The 1990 amendments also imposed, for the first time, a 65,000 annual limit on the number of aliens who could be newly sponsored in the H-1B category each fiscal year (the cap does not apply to a person already holding H-1B status).   The 65,000 cap, set arbitrarily and without any statutory scheme for increases based on actual employer need, restricted the number of foreign professionals who may be sponsored annually as aliens in H-1B specialty occupations.

Changes Ahead

The Form

It was on January 31, 2019 that USCIS published a 70-page Final Rule in The Federal Register, amending regulations to require that petitioners seeking to file cap-subject H-1B petitions first electronically register with USCIS. The Final Rule, which is online at https://www.govinfo.gov/content/pkg/FR-2019-01-31/pdf/2019-00302.pdf, also amended the process by which USCIS selects cap-subject petitions, so that the “regular” cap applying to bachelor’s degree holders is conducted first, and the “advanced degree” or masters cap thereafter. That part of the rule went into effect on April 1, 2019 and represented a change from prior practice of first selecting petitions among the bachelor’s degree pool. The premise for the change is an expected beneficial increase in the number of beneficiaries holding a U.S. master’s or higher degree.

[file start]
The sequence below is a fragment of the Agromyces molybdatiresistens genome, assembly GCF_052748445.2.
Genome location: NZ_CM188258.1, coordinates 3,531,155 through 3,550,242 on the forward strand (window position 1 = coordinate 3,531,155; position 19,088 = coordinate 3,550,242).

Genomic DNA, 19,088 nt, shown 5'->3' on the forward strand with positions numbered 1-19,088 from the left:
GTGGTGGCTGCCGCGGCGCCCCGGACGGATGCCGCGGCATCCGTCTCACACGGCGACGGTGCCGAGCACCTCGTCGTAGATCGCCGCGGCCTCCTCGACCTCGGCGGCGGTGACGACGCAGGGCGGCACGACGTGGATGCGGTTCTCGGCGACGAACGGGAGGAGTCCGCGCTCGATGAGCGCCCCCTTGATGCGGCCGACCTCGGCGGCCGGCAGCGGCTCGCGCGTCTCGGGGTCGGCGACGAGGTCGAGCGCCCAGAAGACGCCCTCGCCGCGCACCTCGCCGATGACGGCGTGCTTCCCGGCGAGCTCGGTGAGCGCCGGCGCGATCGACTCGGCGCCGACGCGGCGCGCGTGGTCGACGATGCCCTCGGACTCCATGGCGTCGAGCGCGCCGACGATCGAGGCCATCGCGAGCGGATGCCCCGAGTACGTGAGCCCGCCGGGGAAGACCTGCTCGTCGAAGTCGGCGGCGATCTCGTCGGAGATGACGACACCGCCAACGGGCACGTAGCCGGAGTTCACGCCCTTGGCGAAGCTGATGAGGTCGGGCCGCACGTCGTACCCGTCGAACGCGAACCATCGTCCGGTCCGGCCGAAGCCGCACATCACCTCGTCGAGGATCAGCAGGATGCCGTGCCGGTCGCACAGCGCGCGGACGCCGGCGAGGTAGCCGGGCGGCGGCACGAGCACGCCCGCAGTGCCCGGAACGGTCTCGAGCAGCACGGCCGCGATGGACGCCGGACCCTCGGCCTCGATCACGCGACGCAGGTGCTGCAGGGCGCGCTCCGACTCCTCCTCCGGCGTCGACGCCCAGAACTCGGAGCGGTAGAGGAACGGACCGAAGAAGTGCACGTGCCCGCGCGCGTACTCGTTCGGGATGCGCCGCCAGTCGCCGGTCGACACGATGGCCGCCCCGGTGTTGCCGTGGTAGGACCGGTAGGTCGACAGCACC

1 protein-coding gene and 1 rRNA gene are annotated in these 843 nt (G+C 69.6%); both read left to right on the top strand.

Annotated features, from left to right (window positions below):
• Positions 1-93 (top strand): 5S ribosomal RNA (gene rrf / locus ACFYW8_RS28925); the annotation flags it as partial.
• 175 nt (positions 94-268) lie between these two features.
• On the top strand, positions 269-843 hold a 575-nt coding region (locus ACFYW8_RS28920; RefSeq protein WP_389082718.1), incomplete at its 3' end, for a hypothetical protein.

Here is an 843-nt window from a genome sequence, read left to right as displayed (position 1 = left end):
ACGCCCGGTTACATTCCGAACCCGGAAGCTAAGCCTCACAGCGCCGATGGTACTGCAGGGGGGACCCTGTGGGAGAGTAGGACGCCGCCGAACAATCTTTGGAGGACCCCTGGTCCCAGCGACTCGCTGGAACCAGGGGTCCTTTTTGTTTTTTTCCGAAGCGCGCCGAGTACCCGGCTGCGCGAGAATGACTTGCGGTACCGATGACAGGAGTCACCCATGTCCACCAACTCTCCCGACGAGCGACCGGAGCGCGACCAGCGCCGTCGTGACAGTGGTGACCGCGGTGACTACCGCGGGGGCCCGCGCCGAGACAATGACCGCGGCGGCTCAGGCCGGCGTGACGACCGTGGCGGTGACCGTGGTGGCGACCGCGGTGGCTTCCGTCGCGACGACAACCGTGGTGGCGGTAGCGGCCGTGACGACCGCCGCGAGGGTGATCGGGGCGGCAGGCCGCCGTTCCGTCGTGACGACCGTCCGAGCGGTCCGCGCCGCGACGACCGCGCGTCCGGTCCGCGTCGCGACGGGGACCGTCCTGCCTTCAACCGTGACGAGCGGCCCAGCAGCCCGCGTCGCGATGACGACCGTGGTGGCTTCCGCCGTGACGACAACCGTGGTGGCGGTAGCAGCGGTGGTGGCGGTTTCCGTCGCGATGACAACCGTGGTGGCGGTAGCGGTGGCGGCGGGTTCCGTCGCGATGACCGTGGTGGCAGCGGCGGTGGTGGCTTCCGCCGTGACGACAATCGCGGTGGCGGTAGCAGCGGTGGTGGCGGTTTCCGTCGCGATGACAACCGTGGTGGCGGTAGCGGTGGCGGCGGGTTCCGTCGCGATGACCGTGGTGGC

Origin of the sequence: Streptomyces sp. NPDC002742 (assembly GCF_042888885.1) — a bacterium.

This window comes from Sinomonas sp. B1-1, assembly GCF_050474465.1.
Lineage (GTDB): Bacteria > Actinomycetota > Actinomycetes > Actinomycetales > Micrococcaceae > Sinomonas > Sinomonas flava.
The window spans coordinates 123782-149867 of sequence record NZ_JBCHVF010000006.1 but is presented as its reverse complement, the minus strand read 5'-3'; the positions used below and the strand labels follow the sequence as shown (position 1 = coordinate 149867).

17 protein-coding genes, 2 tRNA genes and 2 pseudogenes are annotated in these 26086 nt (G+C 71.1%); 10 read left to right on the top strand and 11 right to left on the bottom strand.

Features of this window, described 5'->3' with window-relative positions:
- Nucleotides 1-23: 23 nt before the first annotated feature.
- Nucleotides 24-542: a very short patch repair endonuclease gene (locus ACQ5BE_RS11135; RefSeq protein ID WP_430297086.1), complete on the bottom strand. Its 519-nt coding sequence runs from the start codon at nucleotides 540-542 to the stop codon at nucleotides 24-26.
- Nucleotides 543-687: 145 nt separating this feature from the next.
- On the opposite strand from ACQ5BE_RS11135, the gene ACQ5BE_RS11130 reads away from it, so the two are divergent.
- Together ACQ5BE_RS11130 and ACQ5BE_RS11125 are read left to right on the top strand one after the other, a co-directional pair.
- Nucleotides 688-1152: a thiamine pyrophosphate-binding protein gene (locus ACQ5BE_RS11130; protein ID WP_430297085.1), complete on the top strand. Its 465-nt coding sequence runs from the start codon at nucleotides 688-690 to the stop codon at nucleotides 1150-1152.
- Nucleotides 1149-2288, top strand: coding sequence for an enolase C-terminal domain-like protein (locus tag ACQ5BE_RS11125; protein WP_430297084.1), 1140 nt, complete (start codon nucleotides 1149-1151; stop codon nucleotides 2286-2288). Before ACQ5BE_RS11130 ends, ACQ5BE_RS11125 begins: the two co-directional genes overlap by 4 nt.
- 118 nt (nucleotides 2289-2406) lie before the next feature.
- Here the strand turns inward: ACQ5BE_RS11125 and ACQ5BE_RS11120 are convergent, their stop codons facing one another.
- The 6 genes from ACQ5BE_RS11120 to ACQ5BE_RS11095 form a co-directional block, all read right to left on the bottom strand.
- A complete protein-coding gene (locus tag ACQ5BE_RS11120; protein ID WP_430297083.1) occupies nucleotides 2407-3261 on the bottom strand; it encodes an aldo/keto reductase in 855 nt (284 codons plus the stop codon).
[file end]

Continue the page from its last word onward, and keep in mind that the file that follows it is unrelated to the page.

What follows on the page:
The registration period, however, was suspended for FY2020 H-1B filings on a number of grounds as cited in the Final Rule - including inadequate time to test and troubleshoot such a system, that the “agency’s track record when it comes to rolling out technology has been disappointing,” and concerns that the system could be “flooded with registrations.” The December 6 announcement claims that those technological challenges have been overcome in that USCIS “has completed a successful pilot testing phase.” All is not settled, however, since the agency also noted it has yet to complete “the current development phase.”